Dorothy is a 94-year old woman with well-managed congestive heart failure. She enjoys water aerobics and travel. Her condition recently required her to undergo a successful microvalve surgery. Despite being discharged to a skilled nursing facility, Dorothy was readmitted 3 days later because she was not given the correct medications.
Upon her second discharge from the hospital, Dorothy’s adult children took charge of her care. Confused by handwritten discharge instructions and the fact that the hospital pharmacy sent Dorothy home with new meds but not those she was taking prior to admission, her children sought the advice of clinicians. A home health nurse helped them prevent a second error, and another hospitalization, by clarifying that Dorothy should continue taking her old meds while also taking the new ones.
Such simple errors can bear heavy consequences for health delivery systems. The moral of this story: even great surgical outcomes can be undone by poor discharge procedures. In Dorothy’s case, having proactive caregivers and appropriately communicating with a home health nurse prevented a second readmission.
And even when discharge is perfect, patients and their caregivers may still need more handholding, especially when their care needs are complex.
The case for supporting a seamless journey along the care continuum is building as payment models penalize readmissions and reward quality and experience. More delivery systems are recognizing that patient care begins before an in-person visit and continues through multiple care settings – with growing emphasis on the home as a critical center of care.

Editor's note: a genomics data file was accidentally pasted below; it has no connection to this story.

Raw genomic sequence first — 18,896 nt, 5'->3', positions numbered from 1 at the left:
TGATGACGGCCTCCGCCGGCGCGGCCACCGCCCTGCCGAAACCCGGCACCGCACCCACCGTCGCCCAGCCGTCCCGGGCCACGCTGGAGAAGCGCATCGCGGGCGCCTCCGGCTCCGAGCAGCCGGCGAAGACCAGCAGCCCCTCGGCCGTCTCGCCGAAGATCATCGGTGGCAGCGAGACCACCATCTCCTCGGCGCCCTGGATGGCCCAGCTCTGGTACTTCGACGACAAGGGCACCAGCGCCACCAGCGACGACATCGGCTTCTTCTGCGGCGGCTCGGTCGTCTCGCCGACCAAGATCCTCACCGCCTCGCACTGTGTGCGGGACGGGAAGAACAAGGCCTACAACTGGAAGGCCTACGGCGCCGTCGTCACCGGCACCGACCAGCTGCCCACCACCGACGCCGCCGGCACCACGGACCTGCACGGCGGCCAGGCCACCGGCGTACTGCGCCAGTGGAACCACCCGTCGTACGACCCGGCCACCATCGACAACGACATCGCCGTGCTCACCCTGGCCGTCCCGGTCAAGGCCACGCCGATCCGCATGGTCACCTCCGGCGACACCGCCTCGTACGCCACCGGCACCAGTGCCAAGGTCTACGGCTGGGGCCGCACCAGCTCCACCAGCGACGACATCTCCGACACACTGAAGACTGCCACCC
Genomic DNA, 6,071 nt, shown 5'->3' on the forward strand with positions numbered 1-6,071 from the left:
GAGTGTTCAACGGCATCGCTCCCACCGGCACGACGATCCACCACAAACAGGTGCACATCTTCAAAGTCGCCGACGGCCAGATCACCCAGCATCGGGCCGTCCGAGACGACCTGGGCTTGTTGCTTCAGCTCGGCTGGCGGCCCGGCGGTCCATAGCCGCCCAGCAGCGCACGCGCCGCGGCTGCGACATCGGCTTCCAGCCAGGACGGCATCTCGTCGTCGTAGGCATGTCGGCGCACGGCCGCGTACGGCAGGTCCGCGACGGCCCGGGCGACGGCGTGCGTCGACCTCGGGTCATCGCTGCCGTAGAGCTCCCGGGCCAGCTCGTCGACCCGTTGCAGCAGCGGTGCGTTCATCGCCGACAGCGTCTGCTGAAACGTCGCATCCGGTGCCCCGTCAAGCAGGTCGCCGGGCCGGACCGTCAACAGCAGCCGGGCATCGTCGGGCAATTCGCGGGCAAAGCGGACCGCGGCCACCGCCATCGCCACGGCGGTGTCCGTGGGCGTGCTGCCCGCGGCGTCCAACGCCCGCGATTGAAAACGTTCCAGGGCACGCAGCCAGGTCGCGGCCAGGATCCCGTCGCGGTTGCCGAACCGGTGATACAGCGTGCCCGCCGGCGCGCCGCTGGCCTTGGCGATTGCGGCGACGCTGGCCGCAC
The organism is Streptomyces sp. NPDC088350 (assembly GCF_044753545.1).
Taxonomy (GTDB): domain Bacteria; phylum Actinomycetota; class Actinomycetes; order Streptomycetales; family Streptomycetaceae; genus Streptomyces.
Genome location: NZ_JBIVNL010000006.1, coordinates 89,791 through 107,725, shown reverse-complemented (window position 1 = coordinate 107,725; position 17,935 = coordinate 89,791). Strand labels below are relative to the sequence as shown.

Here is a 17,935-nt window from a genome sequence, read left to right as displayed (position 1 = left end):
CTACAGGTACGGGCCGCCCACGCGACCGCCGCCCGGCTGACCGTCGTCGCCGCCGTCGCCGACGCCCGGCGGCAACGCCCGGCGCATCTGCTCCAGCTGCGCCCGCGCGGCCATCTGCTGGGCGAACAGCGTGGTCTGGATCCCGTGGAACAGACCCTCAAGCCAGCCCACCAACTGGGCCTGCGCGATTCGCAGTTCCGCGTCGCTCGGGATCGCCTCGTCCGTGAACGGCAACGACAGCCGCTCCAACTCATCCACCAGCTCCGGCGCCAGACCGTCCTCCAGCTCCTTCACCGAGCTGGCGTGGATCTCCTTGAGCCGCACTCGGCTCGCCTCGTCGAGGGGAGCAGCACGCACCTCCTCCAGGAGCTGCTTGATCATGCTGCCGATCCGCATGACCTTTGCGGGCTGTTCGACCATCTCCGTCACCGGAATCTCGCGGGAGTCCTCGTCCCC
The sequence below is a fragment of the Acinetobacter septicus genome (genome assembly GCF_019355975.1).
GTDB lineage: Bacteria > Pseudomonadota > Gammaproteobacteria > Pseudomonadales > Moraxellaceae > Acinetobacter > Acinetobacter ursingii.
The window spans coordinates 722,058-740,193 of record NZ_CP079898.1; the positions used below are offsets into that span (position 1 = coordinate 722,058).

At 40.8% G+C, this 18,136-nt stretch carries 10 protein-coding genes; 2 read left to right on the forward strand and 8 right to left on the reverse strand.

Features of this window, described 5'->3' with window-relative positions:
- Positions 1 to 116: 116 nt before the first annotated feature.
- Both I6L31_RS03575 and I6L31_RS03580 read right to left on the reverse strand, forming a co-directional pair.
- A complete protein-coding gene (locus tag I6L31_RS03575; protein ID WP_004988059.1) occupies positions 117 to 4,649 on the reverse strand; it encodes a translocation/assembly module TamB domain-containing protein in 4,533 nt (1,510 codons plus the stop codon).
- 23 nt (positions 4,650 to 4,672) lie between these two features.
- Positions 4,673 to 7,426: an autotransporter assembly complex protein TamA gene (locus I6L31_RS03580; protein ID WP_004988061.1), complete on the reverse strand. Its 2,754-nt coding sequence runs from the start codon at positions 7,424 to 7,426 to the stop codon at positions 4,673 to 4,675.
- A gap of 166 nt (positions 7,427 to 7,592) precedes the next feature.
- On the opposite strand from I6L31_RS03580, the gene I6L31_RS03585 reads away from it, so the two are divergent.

For example, St. Vincent Health is a hospital system with 20 health ministries serving 47 counties in central and southern Indiana. St. Vincent remotely monitored chronic disease patients using a multi-part telehealth system that included biometric monitoring, video visits, and daily health questionnaires. In less than 2 years, heart failure readmissions were reduced to 3% (well below the national average of 21%). St. Vincent Health estimates that expansion of the program to 40,000 patients will bring per-patient costs to a level that makes this level of home support even easier to justify across a broader system.
As my colleague Liz Boehm pointed out last week in Transitions to Primary Care: Navigation is Key!, Bon Secours Health System took a different approach, hiring clinical navigators (both inpatient and outpatient) to help manage high-risk patients in-person and by phone. Appropriate patients were identified using registries and care management software, and the support brought all-cause readmissions down below 2%. Of note: Bon Secours implemented its navigation program prior to securing reimbursement. Based on the success of the program, the system has secured 3 accountable care contracts and is in negotiations for 2 more.
There are many lessons we can glean from these examples, but one stands out to me: Bridging to home needs more than just phenomenal discharge planning but a constant connection, perhaps by phone or remote monitoring, to the patient. It needs recognition of the idea that the exam room of the future is where the patient is, and that “discharge” is soon to be an expression of the past.